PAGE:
Best way to save a nest egg for my kiddy in the UK
February 8, 2009 1:16 AM   Subscribe

Hi. I live in the UK and have a 3 month old baby boy. I have just started saving into a child trust fund but am trying to figure out if this is the best way to save some money for his future. I would like to generate a lump of cash for him when he is 16-18 (for Uni or whatever needs paying for then), would prefer to do it ethically, and am not sure what the best value way of doing this is. More details available if needed but gotta go ... he's waking up! Thanks in advance!!!
posted by steve3001 to Work & Money (13 answers total) 3 users marked this as a favorite
 
How much can you afford each month?
posted by essexjan at 1:52 AM on February 8, 2009


Hi Essexjan. Probably £50. Just trying to work out what the relative balance of fees vs tax etc. Thanks.
posted by steve3001 at 2:15 AM on February 8, 2009


Ah ok. If you'd had a couple of hundred a month to spare I'd have suggested putting it into buying a small house somewhere that could be used to generate some rental income. I'm not talking about the crap buy-to-let new-build flats that have proved to be such a white elephant for investors, but a single terraced house or a flat in a decent area. Are there any grandparents who might be willing to invest jointly with you on such a thing? There'd be CGT implications in buying a property that's not the owner's main residence, but over 18 years it would turn out to be a sound investment. A one-bedroom flat that sold for £50k 18 years ago (in the middle of the last property crash) is worth at least £150k now.
posted by essexjan at 2:33 AM on February 8, 2009


Buying a buy to let could be a massive liability for a new parent. I suggest you get a index tracker via the Child Trust fund and pay in 50 quid a month - should be a nice sum in 18 years time. Co-op do ethical racker based on Ftse 4 Good, which filters out tobacco / arms.
posted by laukf at 2:43 AM on February 8, 2009


Seconding the Co-op CTF (it's actually run by the Childrens Mutual), which is what we chose for our 5mo daughter. Do bear in mind that the money is locked up until your son's 18 (16?). We also opened a tax-free bank account so we have a 2nd, smaller nest egg (for, say, a new clarinet when she's 12).

Getting into the property market sounds like an awful lot of work frankly, and not without risk.
posted by dogsbody at 3:18 AM on February 8, 2009 [1 favorite]


As a brief counter thought to your premise, I have observed that many children that were given such a nest egg through parental planning or inheritance, ended up being negatively diverted by it. I suggest you devote at least as much time to devising a healthy disbursement plan, as you do to the original investment strategy.
posted by fairmettle at 4:08 AM on February 8, 2009


If you both work, you might consider hiring an au pair to teach the child French, Italian, German, or Spanish. You know universities on the continent are often better, much less expensive, less encouraging of alcoholism, and grant european business connections.
posted by jeffburdges at 7:59 AM on February 8, 2009 [1 favorite]


I had a great rate on a (government-backed) childrens' bonus bond by getting a 5-year fixed rate at a time when a good rate was offered. The current rate is less impressive, but it could be something to think about in the future.

I have observed that many children that were given such a nest egg through parental planning or inheritance, ended up being negatively diverted by it. I suggest you devote at least as much time to devising a healthy disbursement plan, as you do to the original investment strategy.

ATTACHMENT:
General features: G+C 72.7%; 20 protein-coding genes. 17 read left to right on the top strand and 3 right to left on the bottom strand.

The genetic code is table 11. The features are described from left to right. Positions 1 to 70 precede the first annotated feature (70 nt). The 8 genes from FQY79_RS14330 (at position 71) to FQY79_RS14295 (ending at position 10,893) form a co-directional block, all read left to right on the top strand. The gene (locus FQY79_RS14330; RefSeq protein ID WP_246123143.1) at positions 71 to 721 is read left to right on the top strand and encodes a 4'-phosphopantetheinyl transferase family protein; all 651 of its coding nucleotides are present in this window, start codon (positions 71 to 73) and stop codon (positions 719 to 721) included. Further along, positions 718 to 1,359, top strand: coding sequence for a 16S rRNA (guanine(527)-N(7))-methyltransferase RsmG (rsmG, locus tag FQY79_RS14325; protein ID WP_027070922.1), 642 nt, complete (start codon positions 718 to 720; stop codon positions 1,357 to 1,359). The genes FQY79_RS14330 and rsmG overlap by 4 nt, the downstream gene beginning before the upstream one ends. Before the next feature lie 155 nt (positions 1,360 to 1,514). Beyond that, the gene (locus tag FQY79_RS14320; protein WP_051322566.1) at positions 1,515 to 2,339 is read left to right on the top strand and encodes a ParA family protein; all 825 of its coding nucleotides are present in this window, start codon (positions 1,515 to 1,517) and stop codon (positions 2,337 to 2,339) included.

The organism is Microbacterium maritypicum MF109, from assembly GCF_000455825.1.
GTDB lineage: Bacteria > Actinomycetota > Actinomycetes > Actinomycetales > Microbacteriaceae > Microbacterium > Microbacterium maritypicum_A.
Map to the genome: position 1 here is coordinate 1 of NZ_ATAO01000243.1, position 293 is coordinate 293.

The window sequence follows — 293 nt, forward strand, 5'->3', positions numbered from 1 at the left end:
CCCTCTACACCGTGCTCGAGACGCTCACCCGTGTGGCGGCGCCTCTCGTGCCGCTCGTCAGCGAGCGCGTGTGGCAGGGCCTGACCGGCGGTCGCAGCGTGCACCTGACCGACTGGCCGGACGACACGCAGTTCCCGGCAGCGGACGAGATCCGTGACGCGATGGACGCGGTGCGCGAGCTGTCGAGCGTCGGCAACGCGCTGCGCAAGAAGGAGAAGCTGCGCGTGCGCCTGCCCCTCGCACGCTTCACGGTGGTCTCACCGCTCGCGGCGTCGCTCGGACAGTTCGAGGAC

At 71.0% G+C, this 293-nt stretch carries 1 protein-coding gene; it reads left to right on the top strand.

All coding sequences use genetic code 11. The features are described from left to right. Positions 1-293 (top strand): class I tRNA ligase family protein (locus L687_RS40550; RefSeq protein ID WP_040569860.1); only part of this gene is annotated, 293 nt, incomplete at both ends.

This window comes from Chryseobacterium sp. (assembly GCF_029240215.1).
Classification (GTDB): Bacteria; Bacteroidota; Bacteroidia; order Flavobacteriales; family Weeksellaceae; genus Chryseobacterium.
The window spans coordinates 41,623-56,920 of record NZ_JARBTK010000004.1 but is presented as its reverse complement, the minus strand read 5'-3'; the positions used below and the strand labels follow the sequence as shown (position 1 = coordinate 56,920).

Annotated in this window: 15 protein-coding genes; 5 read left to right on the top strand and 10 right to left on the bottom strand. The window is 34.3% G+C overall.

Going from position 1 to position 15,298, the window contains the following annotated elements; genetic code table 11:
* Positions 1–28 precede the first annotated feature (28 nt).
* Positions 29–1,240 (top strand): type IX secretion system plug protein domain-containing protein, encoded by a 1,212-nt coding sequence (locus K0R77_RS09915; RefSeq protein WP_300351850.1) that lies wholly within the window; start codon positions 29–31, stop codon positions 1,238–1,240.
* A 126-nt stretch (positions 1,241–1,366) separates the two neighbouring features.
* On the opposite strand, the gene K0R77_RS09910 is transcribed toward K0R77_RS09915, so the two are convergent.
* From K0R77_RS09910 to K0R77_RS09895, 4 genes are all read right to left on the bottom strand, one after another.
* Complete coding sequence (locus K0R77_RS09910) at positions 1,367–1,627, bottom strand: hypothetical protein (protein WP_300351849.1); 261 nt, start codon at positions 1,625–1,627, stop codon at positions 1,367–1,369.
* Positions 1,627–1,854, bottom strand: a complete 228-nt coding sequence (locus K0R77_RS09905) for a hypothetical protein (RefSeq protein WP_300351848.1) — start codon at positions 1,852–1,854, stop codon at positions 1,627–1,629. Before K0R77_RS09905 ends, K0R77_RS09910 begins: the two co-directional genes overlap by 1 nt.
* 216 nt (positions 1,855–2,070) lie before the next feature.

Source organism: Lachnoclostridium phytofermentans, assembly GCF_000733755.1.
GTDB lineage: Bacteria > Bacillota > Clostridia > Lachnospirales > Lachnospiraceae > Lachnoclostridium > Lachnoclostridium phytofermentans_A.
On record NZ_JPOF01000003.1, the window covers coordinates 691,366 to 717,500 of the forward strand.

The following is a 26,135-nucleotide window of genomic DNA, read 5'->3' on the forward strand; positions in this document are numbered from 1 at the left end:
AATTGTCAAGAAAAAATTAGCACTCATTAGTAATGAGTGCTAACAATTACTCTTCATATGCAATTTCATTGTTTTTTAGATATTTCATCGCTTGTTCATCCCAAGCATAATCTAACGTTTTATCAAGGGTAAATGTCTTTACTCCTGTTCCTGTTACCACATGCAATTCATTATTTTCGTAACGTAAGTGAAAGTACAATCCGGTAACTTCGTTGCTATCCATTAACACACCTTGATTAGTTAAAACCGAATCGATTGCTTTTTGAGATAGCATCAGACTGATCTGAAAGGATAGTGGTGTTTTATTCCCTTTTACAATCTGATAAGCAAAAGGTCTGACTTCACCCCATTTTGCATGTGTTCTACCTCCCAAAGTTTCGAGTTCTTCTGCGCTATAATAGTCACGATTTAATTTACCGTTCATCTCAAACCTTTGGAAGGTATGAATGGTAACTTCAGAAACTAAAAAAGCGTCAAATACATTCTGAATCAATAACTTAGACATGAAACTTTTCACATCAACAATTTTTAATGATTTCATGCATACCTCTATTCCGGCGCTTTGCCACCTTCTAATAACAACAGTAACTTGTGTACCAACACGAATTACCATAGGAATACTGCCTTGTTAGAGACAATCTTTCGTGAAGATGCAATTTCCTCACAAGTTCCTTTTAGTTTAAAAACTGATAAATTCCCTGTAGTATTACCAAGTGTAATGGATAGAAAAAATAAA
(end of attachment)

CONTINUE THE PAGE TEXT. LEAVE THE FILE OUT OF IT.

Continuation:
I think the disbursement plan is: Give it to a university in exchange for an education leading to a degree.
posted by Mike1024 at 9:17 AM on February 8, 2009


essexjam: At this point in the business cycle, a geared investment in property cannot reasonably be regarded as low risk.

To the OP: Be aware that money saved in a Child Trust Fund becomes the property of the child at 18. They can spend it on anything they want to. If your intention is to save to expenses that you regard as important then it may be preferable to ignore the CTF and save in an account that you hold in the child's name, but have control over.
posted by pharm at 11:33 AM on February 8, 2009


drat: s/save to/save for/
posted by pharm at 11:33 AM on February 8, 2009


We have a new baby and are going through the same thought process (in the States).

First and foremost, make sure you have your own retirement well planned for. You won't be able to help your child if you're in financial straits in 18 years.

Second, whatever type of fund/account you choose, it's a good idea to make sure others (family, etc.) can also contribute to it. Usually not an issue, but can be.

Third, start early (which you are doing). As you know, a little bit now grows into much more than a little more later.

Good luck!
posted by smelvis at 2:44 PM on February 8, 2009


Check out Ethical Investing - The Internet's Guide to Ethical Investing Resources.

Alternatively, you could simply open a high interest children's savings account with a bank that's signed the Equator Principles. I believe HBOS were one of the initial signatories.
posted by Mephisto at 3:19 PM on February 8, 2009


Thanks everyone for your help and advice. We have signed up for the Coop/Children's Trust Fund Ethical Tracker - but we are going to split the money. He will get a lump sump when he is 18 (lucky him) - but some we will put aside that we can help with Uni etc.
I take the point about planning the disbursement - but he won't have a 2nd bite at the apple. He will be spend it badly. We will be disappointed but those will be his decisions and he will have to learn to live with the consequences.
posted by steve3001 at 9:31 PM on February 9, 2009


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